Radcliffe Blog

Cybercrime on the rise: Make yourself a harder target

By April 22, 2024 No Comments

Cybercrime is a global issue that affects businesses and individuals worldwide.

  • UK residents have received over 208 million scam emails.
  • Over 69,000 cases of identity theft were reported in the UK.
  • 50% of UK businesses have been a victim of cybercrime.
  • 25% of UK consumers believe they will fall victim to cybercrime in the future.

Criminals use information about you that’s available online (including on social media sites) to make their phishing messages more convincing.

You can reduce the likelihood of being phished by thinking about what personal information you (and others) post about you, and by reviewing your privacy settings within your social media accounts.

 

How do you prevent Cyber Crime?

Preventing cybercrime involves taking proactive measures to protect yourself and your personal information from cyber threats.

Here are some key steps you can take to prevent cybercrime:

Setup Two-factor authentication (2FA) wherever possible. Use strong, complex passwords.

 

Be cautious of suspicious emails or websites.

 

 

Use antivirus software on your computers, tablets, and smartphones.

 

 

Practice safe browsing.

 

Educate yourself.

 

Backup your data.

 

Keep your software up to date on your computers, tablets, and smartphones.

 

 

 

Multi-factor authentication (MFA)

Passwords can be easy to obtain or steal from a cybercriminal. With cybercrime rapidly increasing, it is important to add extra security layers wherever possible.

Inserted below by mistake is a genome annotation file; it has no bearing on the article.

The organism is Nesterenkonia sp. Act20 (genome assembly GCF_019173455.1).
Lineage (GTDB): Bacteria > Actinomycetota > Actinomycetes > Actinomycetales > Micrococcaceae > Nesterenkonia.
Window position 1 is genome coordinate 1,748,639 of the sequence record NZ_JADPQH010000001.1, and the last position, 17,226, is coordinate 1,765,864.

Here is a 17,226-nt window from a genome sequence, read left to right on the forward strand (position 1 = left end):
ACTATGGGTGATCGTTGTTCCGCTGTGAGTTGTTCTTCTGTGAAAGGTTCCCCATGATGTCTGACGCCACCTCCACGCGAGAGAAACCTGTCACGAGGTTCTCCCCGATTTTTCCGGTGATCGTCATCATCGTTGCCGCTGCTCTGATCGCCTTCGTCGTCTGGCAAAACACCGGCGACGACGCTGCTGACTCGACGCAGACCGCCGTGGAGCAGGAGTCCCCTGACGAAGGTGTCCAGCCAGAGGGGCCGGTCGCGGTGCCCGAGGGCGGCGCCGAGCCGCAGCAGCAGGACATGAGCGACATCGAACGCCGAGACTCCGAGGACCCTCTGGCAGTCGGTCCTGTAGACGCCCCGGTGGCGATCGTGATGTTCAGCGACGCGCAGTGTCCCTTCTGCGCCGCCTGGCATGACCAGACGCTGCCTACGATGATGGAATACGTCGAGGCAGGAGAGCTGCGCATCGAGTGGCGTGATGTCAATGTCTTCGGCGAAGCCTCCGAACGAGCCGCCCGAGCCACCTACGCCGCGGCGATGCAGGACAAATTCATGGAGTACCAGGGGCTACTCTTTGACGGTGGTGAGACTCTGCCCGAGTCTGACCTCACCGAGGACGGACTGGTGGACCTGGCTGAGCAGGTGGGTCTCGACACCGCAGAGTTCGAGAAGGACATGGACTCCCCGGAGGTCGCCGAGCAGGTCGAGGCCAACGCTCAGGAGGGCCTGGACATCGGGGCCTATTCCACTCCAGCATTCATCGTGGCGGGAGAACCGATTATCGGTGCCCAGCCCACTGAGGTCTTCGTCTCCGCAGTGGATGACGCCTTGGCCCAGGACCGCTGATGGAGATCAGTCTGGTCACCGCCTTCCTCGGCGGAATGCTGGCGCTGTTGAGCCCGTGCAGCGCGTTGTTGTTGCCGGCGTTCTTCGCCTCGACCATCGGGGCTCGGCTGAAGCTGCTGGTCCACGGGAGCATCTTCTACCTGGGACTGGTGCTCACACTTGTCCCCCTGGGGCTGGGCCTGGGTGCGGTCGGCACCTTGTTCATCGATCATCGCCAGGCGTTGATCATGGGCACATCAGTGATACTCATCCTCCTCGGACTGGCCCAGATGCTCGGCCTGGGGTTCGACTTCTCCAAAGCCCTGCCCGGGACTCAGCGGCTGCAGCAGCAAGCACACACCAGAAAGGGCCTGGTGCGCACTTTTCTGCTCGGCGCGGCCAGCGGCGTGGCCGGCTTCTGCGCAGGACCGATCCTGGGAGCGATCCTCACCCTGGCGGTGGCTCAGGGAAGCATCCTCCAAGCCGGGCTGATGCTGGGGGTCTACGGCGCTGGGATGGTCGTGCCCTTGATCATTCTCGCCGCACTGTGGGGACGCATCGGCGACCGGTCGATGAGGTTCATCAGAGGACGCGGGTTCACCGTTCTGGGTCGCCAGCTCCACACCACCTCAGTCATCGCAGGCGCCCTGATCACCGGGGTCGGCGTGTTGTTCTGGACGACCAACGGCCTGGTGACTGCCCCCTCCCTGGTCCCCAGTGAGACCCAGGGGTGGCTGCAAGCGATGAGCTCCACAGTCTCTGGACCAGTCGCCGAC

The most common authentication method that goes ‘beyond passwords’ is to implement multi-factor authentication (MFA), also known as two-factor authentication (2FA) or 2-step verification (2SV).

Accounts that have been set up with MFA require the individual to provide a second factor, which is something that only the user can access. The second factor can include:

  • PIN codes or a string of characters, often sent to the user via SMS (text message) or email.
  • a security token that the user must physically connect to their device (such as via USB).
  • biometric details (such as a fingerprint scan, or facial recognition).
  • an app on a trusted device (such as those provided by Microsoftor Google).

As an example, you may already have 2FA setup if you use online banking on your smartphone.

 

Phishing scams: If you’ve shared sensitive information

What to do if you’ve been the victim of a scam, or you’ve been tricked into sharing info such as passwords or bank details.

Cyber criminals may contact you via email, text, phone call or via social media. They will often pretend to be someone (or an organisation) you trust.

If you’ve been tricked into sharing personal information with a scammer, you can take immediate steps to protect yourself.

 

Situation

 

Action
 

You’ve provided your banking details.

 

 

Contact your bank and inform them.

 

You think your account has already been hacked. You may have received messages sent from your account that you don’t recognise, or you may have been locked out of your account, refer to guidance on recovering a hacked account.
You received the message on a work laptop or phone.

 

Contact your IT department and let them know.

 

You opened a link on your computer or followed instructions to install software. Open your antivirus (AV) software if you have it and run a full scan. Allow your antivirus software to clean up any problems it finds.
You’ve given out your password. You should change the passwords on any of your accounts which use the same password.
You’ve lost money. Tell your bank and report it as a crime to Action Fraud (for England, Wales and Northern Ireland) or Police Scotland (for Scotland).

 

If you’ve responded to a scam email

If you’ve lost money or have been hacked as a result of responding to a phishing message, you should report it:

  • In England, Wales or Northern Ireland, visit actionfraud.police.uk or call 0300 123 2040.
  • In Scotland, report to Police Scotland by calling 101.

 

Source: https://www.twenty-four.it/services/cyber-security-services/cyber-crime-prevention/cybercrime-statistics-uk/